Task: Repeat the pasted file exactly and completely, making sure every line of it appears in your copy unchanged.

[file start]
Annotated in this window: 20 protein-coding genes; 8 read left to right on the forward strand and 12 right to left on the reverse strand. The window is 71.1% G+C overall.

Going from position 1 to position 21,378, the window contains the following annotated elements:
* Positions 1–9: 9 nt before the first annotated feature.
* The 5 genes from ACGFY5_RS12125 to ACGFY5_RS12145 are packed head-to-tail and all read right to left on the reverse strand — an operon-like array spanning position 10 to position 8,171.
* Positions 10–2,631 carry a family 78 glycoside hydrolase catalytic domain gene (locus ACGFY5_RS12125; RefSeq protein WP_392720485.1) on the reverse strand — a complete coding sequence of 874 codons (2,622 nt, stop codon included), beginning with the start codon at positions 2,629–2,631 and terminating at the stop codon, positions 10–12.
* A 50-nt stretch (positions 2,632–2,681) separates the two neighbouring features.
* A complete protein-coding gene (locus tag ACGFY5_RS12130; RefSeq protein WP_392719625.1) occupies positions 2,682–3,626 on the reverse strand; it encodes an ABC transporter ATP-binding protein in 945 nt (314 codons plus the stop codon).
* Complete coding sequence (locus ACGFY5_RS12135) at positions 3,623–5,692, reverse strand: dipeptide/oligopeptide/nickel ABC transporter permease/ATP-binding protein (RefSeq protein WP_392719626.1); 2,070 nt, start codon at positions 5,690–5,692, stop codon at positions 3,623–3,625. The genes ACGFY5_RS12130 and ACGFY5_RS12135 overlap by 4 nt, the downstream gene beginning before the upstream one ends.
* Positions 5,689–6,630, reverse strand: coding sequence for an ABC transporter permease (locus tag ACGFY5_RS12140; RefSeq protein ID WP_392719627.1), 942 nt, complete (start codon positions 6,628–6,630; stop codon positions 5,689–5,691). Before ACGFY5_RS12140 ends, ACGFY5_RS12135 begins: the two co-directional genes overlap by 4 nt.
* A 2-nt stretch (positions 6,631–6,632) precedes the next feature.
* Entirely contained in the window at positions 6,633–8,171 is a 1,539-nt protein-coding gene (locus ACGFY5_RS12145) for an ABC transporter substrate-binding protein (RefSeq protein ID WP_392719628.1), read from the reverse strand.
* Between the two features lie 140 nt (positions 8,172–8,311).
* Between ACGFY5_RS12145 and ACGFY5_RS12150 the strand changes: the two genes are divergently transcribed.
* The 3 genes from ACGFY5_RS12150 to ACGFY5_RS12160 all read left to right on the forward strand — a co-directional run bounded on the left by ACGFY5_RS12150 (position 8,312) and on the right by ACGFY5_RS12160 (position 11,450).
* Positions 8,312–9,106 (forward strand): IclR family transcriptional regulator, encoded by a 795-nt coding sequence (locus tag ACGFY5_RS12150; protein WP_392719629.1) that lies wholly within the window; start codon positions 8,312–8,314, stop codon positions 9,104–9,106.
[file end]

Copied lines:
Annotated in this window: 20 protein-coding genes; 8 read left to right on the forward strand and 12 right to left on the reverse strand. The window is 71.1% G+C overall.

Going from position 1 to position 21,378, the window contains the following annotated elements:
* Positions 1–9: 9 nt before the first annotated feature.
* The 5 genes from ACGFY5_RS12125 to ACGFY5_RS12145 are packed head-to-tail and all read right to left on the reverse strand — an operon-like array spanning position 10 to position 8,171.
* Positions 10–2,631 carry a family 78 glycoside hydrolase catalytic domain gene (locus ACGFY5_RS12125; RefSeq protein WP_392720485.1) on the reverse strand — a complete coding sequence of 874 codons (2,622 nt, stop codon included), beginning with the start codon at positions 2,629–2,631 and terminating at the stop codon, positions 10–12.
* A 50-nt stretch (positions 2,632–2,681) separates the two neighbouring features.
* A complete protein-coding gene (locus tag ACGFY5_RS12130; RefSeq protein WP_392719625.1) occupies positions 2,682–3,626 on the reverse strand; it encodes an ABC transporter ATP-binding protein in 945 nt (314 codons plus the stop codon).
* Complete coding sequence (locus ACGFY5_RS12135) at positions 3,623–5,692, reverse strand: dipeptide/oligopeptide/nickel ABC transporter permease/ATP-binding protein (RefSeq protein WP_392719626.1); 2,070 nt, start codon at positions 5,690–5,692, stop codon at positions 3,623–3,625. The genes ACGFY5_RS12130 and ACGFY5_RS12135 overlap by 4 nt, the downstream gene beginning before the upstream one ends.
* Positions 5,689–6,630, reverse strand: coding sequence for an ABC transporter permease (locus tag ACGFY5_RS12140; RefSeq protein ID WP_392719627.1), 942 nt, complete (start codon positions 6,628–6,630; stop codon positions 5,689–5,691). Before ACGFY5_RS12140 ends, ACGFY5_RS12135 begins: the two co-directional genes overlap by 4 nt.
* A 2-nt stretch (positions 6,631–6,632) precedes the next feature.
* Entirely contained in the window at positions 6,633–8,171 is a 1,539-nt protein-coding gene (locus ACGFY5_RS12145) for an ABC transporter substrate-binding protein (RefSeq protein ID WP_392719628.1), read from the reverse strand.
* Between the two features lie 140 nt (positions 8,172–8,311).
* Between ACGFY5_RS12145 and ACGFY5_RS12150 the strand changes: the two genes are divergently transcribed.
* The 3 genes from ACGFY5_RS12150 to ACGFY5_RS12160 all read left to right on the forward strand — a co-directional run bounded on the left by ACGFY5_RS12150 (position 8,312) and on the right by ACGFY5_RS12160 (position 11,450).
* Positions 8,312–9,106 (forward strand): IclR family transcriptional regulator, encoded by a 795-nt coding sequence (locus tag ACGFY5_RS12150; protein WP_392719629.1) that lies wholly within the window; start codon positions 8,312–8,314, stop codon positions 9,104–9,106.